Our Take 308 Win and 5.56 NATO

We judged 308 Win to be the winner from a ballistic standpoint, but for practical purposes, the 5.56 NATO might be more suitable for the average shooter’s needs. Because the 308 Win is bulkier and the AR-10 platform itself is much larger and heavier than the AR-15, it comes as no surprise that 5.56 NATO is typically a lot easier to tote around. 

Then there’s the issue of affordability. 5.56 NATO is a lot easier on the wallet than 308 Win and if you’re focused on target shooting or even home defense, 5.56 NATO is just fine. Remember, training matters, so it’s important to spend time shooting your gun rather than only admiring it from afar.

If you’re a hunter unconcerned with weight or comfortable running 308 Win through a bolt-action rifle to cut weight, then by all means, run 308 Win. When it comes to hunting, 308 Win is more effective and delivers a one-shot, ethical kill with much greater consistency. There’s simply no comparison.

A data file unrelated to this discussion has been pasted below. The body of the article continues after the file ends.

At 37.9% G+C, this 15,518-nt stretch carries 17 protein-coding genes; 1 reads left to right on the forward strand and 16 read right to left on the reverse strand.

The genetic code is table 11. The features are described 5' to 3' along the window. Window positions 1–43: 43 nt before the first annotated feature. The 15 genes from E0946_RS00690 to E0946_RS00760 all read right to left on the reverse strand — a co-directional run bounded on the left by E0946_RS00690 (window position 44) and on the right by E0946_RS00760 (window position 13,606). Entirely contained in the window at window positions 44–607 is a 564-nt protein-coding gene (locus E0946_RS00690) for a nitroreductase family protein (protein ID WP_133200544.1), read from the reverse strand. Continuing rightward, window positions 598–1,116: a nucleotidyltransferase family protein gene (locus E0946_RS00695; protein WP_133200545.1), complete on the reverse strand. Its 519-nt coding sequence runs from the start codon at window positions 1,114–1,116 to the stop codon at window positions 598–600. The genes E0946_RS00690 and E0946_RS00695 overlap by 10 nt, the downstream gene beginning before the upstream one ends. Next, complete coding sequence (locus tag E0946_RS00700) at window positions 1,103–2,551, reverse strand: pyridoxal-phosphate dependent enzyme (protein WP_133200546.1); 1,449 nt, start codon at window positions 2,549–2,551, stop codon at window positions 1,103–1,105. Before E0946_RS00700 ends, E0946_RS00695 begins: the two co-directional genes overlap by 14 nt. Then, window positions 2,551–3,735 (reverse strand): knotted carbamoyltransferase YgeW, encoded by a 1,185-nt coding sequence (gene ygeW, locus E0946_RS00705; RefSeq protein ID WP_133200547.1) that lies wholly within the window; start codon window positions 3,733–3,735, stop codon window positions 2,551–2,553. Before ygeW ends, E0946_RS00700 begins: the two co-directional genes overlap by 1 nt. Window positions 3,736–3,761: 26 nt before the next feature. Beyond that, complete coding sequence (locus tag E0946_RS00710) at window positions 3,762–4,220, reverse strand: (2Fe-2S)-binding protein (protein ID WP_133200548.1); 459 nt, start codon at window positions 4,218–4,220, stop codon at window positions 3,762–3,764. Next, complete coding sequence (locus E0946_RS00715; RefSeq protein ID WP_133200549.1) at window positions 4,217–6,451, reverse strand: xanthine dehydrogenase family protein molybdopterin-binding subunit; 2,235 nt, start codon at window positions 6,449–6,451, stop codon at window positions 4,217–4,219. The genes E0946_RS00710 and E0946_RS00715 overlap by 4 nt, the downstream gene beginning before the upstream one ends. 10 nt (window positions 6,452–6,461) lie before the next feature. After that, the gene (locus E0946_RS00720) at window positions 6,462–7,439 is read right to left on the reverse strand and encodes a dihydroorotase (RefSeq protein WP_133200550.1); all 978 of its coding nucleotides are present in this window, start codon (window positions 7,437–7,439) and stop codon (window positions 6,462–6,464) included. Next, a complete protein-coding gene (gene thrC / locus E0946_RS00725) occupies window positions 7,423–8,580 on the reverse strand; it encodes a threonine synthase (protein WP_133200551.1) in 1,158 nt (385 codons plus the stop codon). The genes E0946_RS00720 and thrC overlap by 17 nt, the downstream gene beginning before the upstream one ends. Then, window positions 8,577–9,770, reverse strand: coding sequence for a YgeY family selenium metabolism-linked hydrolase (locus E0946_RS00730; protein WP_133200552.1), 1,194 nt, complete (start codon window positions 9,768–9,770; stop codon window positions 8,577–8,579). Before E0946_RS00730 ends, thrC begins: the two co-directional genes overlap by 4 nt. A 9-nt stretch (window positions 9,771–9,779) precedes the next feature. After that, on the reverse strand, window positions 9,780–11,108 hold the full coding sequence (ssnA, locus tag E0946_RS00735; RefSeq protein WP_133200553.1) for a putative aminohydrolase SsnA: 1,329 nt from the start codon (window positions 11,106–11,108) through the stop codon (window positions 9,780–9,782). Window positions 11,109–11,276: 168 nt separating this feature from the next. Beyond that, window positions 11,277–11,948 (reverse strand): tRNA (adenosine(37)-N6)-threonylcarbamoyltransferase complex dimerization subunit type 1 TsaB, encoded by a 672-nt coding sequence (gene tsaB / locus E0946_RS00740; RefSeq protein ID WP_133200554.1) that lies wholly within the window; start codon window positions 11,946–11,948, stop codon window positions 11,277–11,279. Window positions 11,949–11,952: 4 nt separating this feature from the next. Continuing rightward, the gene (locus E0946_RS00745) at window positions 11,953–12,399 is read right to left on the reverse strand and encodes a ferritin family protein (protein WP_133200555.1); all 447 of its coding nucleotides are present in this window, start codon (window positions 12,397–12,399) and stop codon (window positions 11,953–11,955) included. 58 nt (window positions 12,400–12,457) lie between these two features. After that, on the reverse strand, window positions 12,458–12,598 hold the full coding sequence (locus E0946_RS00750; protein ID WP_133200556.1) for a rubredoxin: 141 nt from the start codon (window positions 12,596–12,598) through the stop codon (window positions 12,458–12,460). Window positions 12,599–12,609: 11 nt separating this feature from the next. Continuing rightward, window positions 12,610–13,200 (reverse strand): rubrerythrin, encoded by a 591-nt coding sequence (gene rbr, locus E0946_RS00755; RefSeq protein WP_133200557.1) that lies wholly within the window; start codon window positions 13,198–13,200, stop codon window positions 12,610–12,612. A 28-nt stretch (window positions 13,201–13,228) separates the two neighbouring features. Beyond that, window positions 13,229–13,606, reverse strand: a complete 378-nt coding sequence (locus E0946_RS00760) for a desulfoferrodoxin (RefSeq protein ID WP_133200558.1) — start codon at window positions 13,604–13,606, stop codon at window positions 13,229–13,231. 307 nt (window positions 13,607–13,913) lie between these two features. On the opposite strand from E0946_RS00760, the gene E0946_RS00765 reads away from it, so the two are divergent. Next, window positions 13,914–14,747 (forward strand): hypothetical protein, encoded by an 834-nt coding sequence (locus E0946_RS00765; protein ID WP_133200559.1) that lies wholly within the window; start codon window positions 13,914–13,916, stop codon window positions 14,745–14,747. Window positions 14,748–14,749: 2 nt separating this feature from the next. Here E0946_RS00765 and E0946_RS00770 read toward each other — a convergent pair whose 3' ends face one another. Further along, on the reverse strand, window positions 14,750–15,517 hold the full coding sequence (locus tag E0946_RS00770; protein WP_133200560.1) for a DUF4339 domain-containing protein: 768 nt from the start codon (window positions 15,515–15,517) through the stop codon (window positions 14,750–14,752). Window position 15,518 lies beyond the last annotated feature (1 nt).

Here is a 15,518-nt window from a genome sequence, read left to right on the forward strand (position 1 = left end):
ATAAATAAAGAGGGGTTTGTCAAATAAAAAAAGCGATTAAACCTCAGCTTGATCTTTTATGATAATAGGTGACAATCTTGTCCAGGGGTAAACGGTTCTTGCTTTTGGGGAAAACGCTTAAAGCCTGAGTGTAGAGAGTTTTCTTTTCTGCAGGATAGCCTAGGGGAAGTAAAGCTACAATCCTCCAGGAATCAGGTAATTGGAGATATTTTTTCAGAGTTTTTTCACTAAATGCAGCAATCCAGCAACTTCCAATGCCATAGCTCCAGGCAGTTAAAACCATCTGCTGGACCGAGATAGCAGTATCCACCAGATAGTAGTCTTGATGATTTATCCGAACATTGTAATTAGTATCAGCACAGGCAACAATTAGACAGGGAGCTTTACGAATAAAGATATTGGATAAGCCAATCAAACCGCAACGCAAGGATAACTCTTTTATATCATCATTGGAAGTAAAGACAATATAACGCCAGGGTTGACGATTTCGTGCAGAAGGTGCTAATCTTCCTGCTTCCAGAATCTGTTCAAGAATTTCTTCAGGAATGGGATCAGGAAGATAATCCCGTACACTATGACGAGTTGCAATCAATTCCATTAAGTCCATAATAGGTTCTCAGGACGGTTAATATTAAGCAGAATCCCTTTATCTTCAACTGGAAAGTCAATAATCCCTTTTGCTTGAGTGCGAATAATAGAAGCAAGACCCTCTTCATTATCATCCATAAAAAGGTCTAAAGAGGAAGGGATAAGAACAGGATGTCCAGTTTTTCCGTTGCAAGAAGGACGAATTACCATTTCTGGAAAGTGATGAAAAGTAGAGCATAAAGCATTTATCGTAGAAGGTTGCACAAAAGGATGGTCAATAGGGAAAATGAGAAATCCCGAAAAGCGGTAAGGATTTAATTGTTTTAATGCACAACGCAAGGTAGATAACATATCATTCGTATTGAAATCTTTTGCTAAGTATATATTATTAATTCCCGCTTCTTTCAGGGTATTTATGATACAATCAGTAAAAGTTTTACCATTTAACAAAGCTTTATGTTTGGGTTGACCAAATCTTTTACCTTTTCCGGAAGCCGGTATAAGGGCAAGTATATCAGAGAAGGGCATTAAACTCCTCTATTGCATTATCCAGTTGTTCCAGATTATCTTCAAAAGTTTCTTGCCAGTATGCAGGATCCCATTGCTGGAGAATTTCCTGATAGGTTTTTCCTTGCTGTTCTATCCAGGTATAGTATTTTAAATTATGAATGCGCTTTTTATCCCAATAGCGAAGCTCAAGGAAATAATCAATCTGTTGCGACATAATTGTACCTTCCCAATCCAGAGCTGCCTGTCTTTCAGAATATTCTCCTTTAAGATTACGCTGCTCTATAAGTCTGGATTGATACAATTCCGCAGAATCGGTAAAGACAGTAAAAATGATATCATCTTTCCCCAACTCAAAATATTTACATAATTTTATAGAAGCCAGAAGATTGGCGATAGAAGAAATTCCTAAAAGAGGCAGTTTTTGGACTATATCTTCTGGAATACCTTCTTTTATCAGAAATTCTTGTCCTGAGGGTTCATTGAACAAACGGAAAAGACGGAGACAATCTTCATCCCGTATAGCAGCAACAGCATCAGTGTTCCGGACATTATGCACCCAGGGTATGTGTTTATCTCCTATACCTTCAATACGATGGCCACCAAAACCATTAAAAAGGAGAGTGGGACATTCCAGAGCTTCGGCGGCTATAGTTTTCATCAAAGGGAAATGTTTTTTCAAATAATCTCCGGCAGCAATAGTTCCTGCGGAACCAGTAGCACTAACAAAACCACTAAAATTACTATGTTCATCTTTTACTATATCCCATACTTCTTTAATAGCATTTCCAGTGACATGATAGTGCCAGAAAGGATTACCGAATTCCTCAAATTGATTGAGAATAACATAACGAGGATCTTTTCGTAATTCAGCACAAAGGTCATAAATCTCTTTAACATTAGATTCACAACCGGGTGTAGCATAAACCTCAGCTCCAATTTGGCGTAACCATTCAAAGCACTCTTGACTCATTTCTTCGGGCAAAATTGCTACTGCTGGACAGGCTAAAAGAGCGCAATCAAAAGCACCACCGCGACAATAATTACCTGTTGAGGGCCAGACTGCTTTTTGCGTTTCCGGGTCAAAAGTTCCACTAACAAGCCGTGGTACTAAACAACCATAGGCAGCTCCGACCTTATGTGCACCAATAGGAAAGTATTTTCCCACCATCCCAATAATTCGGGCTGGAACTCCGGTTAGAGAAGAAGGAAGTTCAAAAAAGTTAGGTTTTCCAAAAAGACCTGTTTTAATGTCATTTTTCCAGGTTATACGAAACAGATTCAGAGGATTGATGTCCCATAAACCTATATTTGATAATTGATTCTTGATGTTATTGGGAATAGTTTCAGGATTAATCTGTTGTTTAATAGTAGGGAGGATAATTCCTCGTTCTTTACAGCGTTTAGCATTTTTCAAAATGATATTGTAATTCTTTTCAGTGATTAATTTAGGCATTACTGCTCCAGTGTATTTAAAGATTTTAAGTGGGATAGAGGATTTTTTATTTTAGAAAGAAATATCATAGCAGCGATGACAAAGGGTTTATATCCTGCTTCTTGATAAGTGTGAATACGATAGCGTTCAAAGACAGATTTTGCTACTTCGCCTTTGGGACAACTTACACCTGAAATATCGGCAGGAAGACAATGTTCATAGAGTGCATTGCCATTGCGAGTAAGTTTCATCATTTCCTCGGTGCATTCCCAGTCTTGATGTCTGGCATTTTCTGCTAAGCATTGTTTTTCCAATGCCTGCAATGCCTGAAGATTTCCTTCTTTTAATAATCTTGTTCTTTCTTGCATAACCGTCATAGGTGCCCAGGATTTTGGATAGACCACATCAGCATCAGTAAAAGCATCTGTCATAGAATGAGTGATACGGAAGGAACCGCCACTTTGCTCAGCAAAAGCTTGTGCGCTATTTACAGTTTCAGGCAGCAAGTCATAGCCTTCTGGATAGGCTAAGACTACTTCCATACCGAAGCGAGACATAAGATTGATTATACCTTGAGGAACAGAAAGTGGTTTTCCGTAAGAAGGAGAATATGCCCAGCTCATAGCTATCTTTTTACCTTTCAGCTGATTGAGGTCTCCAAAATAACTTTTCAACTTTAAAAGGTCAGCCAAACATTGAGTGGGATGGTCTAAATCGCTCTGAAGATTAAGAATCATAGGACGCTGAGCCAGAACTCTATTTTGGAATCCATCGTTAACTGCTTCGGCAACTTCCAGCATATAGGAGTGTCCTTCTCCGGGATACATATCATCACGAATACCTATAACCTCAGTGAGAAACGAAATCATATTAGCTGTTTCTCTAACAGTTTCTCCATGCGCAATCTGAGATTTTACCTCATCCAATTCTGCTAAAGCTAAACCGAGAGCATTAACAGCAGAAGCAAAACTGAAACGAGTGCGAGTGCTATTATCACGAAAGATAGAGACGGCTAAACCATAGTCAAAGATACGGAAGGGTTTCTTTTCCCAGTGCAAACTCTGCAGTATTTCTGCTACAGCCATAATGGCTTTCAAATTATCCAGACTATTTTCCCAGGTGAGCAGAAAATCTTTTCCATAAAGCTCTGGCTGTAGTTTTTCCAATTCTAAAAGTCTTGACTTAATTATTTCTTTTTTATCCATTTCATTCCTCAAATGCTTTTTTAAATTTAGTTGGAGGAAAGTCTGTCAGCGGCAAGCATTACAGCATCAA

308 Winchester

Hunting and Long Range Shooting


On the other hand, 5.56 NATO might be a better option for self-defense purposes. It’s lighter, more portable, and easier to maneuver. Then there’s the reality that it’s less likely to over-penetrate close-up targets than 308 Win. 

5.56 NATO

Self Defense and Shorter Range Shooting


This is pretty much a tie. Choose 308 Win for hunting or just because you enjoy it, but choose 5.56 NATO for defensive use and plinking. 


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About Kat Ainsworth-Stevens

Kat is a respected author and dedicated student of the gun. To date, she has published three books and written thousands of articles on firearms and self-defense in print and online.